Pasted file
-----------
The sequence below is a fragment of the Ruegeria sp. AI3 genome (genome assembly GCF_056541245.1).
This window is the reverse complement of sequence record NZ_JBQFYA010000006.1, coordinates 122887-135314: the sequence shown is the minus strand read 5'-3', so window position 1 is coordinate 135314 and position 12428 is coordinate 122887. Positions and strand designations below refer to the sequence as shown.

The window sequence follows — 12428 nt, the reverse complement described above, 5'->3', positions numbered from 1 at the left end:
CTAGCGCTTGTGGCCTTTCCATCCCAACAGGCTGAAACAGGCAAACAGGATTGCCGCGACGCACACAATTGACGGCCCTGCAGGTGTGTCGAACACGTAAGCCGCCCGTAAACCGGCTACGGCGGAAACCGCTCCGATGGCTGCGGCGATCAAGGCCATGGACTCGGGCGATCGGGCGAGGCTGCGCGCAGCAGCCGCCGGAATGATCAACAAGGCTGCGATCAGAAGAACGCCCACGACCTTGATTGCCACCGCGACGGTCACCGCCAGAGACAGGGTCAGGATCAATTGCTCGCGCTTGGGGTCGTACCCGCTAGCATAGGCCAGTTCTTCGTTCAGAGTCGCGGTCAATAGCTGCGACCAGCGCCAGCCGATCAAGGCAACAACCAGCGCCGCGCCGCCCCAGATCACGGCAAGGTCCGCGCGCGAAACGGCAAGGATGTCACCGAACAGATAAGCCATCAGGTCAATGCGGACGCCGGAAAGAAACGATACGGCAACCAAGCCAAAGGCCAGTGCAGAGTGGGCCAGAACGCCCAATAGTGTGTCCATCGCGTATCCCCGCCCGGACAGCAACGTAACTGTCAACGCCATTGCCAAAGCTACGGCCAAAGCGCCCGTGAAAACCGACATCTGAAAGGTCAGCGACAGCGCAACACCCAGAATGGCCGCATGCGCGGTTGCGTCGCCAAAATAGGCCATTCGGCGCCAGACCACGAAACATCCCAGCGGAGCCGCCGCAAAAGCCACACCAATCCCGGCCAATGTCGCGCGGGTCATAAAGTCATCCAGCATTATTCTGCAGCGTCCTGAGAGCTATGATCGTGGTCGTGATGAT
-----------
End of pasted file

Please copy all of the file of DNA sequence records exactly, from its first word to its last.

The sequence below is a fragment of the Ruegeria sp. AI3 genome (genome assembly GCF_056541245.1).
This window is the reverse complement of sequence record NZ_JBQFYA010000006.1, coordinates 122887-135314: the sequence shown is the minus strand read 5'-3', so window position 1 is coordinate 135314 and position 12428 is coordinate 122887. Positions and strand designations below refer to the sequence as shown.

The window sequence follows — 12428 nt, the reverse complement described above, 5'->3', positions numbered from 1 at the left end:
CTAGCGCTTGTGGCCTTTCCATCCCAACAGGCTGAAACAGGCAAACAGGATTGCCGCGACGCACACAATTGACGGCCCTGCAGGTGTGTCGAACACGTAAGCCGCCCGTAAACCGGCTACGGCGGAAACCGCTCCGATGGCTGCGGCGATCAAGGCCATGGACTCGGGCGATCGGGCGAGGCTGCGCGCAGCAGCCGCCGGAATGATCAACAAGGCTGCGATCAGAAGAACGCCCACGACCTTGATTGCCACCGCGACGGTCACCGCCAGAGACAGGGTCAGGATCAATTGCTCGCGCTTGGGGTCGTACCCGCTAGCATAGGCCAGTTCTTCGTTCAGAGTCGCGGTCAATAGCTGCGACCAGCGCCAGCCGATCAAGGCAACAACCAGCGCCGCGCCGCCCCAGATCACGGCAAGGTCCGCGCGCGAAACGGCAAGGATGTCACCGAACAGATAAGCCATCAGGTCAATGCGGACGCCGGAAAGAAACGATACGGCAACCAAGCCAAAGGCCAGTGCAGAGTGGGCCAGAACGCCCAATAGTGTGTCCATCGCGTATCCCCGCCCGGACAGCAACGTAACTGTCAACGCCATTGCCAAAGCTACGGCCAAAGCGCCCGTGAAAACCGACATCTGAAAGGTCAGCGACAGCGCAACACCCAGAATGGCCGCATGCGCGGTTGCGTCGCCAAAATAGGCCATTCGGCGCCAGACCACGAAACATCCCAGCGGAGCCGCCGCAAAAGCCACACCAATCCCGGCCAATGTCGCGCGGGTCATAAAGTCATCCAGCATTATTCTGCAGCGTCCTGAGAGCTATGATCGTGGTCGTGATGAT